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learning project/organizational politics

  Asked By: Dominique    Date: Jun 14    Category: Sharepoint    Views: 925

If anyone out there is in the mood to share some of their Sharepoint
wisdom, I have some sort of vague, newbie-ish questions...

So a little background: I work on a research team that has been using
Sharepoint + custom databases as our primary means of project
management. We're coordinating a new project that will mostly be run
by people outside of our institute, and we're hoping to move more
project management functions online.

I don't know a whole lot about web development, but really want to
learn, so the idea is for this to be a learning project for me, and
hopefully for some stuff to be developed that could be useful on
future projects.

Problem is, I don't have much leeway to really get in there and make
changes and learn stuff. Our IT dept. doesn't want anyone to edit
pages with HTML editors, apparently because they worry about changes
made via FrontPage/Sharepoint Designer messing with pages throughout
the Sharepoint site hierarchy. I understand that FrontPage can be
unusually weird with extensions and whatnot, so I'm wondering if I
could make the case that using something like ASP.net wouldn't pose
the same problem (?)

Also, only members of the IT dept. are allowed access to the top
level site collections, so I can't create templates, can't upload add-
ons... which I can understand, but I'd *really* like to get in
there :-) I'm just wondering if there's some way, um... I don't
know, is there a way to establish a separate site hierarchy, that our
team would bear total responsibility for?

My research team is also considering just renting server space
ourselves so that we can develop our own Sharepoint hierarchy, but we
would like to find a way to work through our IT dept if possible.
The organizational politics of it all is a bit weird, since we're an
independent research team under a larger institutional umbrella.

But anyway... if you happen to have any thoughts, suggestions about
any of this, I would really appreciate it.



4 Answers Found

Answer #1    Answered By: Judy Pittman     Answered On: Jun 14

I should add that we are using WSS2. Sorry for leaving that out.

Answer #2    Answered By: Caleb Gordon     Answered On: Jun 14

Your situation sounds common across a lot  of organisations.
The only way you would be able to get complete control over your hierarchy
would be to have your own site  collection. This would then give you the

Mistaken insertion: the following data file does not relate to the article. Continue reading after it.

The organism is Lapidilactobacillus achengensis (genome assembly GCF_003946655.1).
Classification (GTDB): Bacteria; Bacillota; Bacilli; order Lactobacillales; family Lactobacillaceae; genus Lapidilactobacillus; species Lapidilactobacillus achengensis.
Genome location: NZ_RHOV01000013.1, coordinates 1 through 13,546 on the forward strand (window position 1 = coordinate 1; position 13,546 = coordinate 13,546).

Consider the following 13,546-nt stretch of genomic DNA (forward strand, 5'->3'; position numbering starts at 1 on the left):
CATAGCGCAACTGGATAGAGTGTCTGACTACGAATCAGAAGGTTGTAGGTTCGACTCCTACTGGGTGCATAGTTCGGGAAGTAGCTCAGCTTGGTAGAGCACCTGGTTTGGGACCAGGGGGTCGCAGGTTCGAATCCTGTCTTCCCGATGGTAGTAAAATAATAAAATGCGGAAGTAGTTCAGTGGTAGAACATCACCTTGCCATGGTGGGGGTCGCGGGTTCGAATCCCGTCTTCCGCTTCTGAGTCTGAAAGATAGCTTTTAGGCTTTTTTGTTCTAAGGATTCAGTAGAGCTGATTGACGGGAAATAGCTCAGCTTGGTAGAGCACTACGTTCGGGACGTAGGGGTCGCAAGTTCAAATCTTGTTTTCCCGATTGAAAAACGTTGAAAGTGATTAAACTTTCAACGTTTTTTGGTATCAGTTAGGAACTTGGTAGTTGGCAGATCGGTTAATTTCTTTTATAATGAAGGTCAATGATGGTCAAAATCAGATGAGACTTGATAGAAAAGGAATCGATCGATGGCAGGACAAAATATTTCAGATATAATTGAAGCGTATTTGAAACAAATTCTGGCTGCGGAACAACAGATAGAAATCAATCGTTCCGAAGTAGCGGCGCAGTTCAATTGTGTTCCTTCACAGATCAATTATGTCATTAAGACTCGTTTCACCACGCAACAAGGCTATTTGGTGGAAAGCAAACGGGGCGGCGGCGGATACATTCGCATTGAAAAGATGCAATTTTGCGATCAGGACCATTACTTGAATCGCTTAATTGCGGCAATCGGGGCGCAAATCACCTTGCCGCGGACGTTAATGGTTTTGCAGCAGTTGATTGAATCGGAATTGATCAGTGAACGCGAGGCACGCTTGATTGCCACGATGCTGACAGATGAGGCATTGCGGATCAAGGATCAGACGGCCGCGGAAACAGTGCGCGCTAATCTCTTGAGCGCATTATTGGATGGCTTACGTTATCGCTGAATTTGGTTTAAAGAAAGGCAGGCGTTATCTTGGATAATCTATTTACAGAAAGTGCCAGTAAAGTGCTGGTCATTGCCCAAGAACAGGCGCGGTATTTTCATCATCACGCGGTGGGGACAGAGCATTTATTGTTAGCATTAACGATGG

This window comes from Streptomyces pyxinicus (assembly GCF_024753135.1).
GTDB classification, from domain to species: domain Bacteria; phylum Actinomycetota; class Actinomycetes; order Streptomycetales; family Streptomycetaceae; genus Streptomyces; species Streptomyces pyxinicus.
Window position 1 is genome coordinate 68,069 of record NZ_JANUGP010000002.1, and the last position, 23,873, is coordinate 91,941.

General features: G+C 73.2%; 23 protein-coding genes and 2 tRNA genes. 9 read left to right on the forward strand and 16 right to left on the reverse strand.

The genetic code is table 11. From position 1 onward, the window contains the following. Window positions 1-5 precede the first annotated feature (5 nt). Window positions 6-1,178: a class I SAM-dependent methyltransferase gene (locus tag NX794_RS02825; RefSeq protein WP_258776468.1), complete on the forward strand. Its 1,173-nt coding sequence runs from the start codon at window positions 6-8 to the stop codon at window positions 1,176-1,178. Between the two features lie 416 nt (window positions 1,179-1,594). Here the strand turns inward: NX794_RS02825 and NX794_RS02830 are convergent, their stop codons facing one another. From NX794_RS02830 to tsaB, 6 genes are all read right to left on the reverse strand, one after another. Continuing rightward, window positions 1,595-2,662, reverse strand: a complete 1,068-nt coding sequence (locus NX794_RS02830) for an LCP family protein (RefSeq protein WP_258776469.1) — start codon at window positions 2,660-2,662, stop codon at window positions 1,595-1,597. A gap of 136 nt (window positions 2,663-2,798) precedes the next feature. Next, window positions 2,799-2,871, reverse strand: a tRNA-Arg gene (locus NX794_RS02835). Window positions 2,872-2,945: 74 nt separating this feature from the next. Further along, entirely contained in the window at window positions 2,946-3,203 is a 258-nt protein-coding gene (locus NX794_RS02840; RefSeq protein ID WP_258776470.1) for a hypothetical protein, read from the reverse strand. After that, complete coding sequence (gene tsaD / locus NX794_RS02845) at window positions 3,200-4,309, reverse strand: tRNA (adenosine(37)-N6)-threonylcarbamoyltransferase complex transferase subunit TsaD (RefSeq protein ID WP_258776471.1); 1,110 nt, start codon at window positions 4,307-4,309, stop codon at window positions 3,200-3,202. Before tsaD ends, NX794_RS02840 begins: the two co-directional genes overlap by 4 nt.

flexibility you require. However be aware that using FrontPage (you would
have to as it is WSS v2) you could be given access  to just a team  site of
your own and make changes without affecting the rest of the sites. As long
as you had your own site which was not associated with anything else it
should be fine. I have worked on quite a few projects  where this is a
requirement and it is just as simple as giving the people  involved access to
separate  site / site collection and leaving them to it. Now if you went
down the WSS v3 route then I would suggest the same as above but using
SharePoint designer  would give all the ASP.NET integration you may need. My
suggestion would be either get yourself a server  and build your own WSS
installation, or plead with the IT Dept to give you your own site
collection, in theory they should be happier with that idea  as you then
completely look after the site structure and they don't have to worry about
anything. If you break it oh well kind of thing. Anyway hope this helps in
some way.

Answer #3    Answered By: Irving Hurley     Answered On: Jun 14

So in talking with our IT folks, I had asked whether there was
a way we could get our own separate  hierarchy, so that our stuff
wouldn't affect anyone else, and they said that we would need to get
our own server  to do that. But maybe if I asked specifically for our
own "site collection," that would make more sense?

I'm just trying to figure out the right way to describe what we're
asking for, since I'm not sure that they themselves are aware of all
of Sharepoint's capabilities (?). Maybe the deal is that we can't
get our own "top level" site  collection without our own server, but
they could establish a new collection directly under the top level
for us, which would branch off from all the rest of the sites... if
that makes any sense...

"If you break it, oh well" is definitely what we're going for.

Answer #4    Answered By: Yvonne Rodriquez     Answered On: Jun 14

Here's the rundown on different levels of separation.

. A separate web  Application can be in its own App Pool. This means
that the website hosting sharepoint  has its own RAM and can't possibly
affect another Web Application running in a different App Pool

. Web Apps can host one site  collection in the root and several
other Site collections  on a managed path. A Site Collection is the basic
boundary for security. Groups and Permission Levels are defined at the Site
Collection level and inherit through the rest of the site. Your IT folk can
also delegate administration of Sharepoint by making you a Site Collection
owner without making you a sharepoint administrator.

. A top level site is always at the top of a Site Collection. The
Site Collection is actually administered using this top level site,
including security.

. Child sites inherit security from their parent site.

. Lists and Libraries inherit security from the site where they are

. Items in a list/library inherit security from the list.

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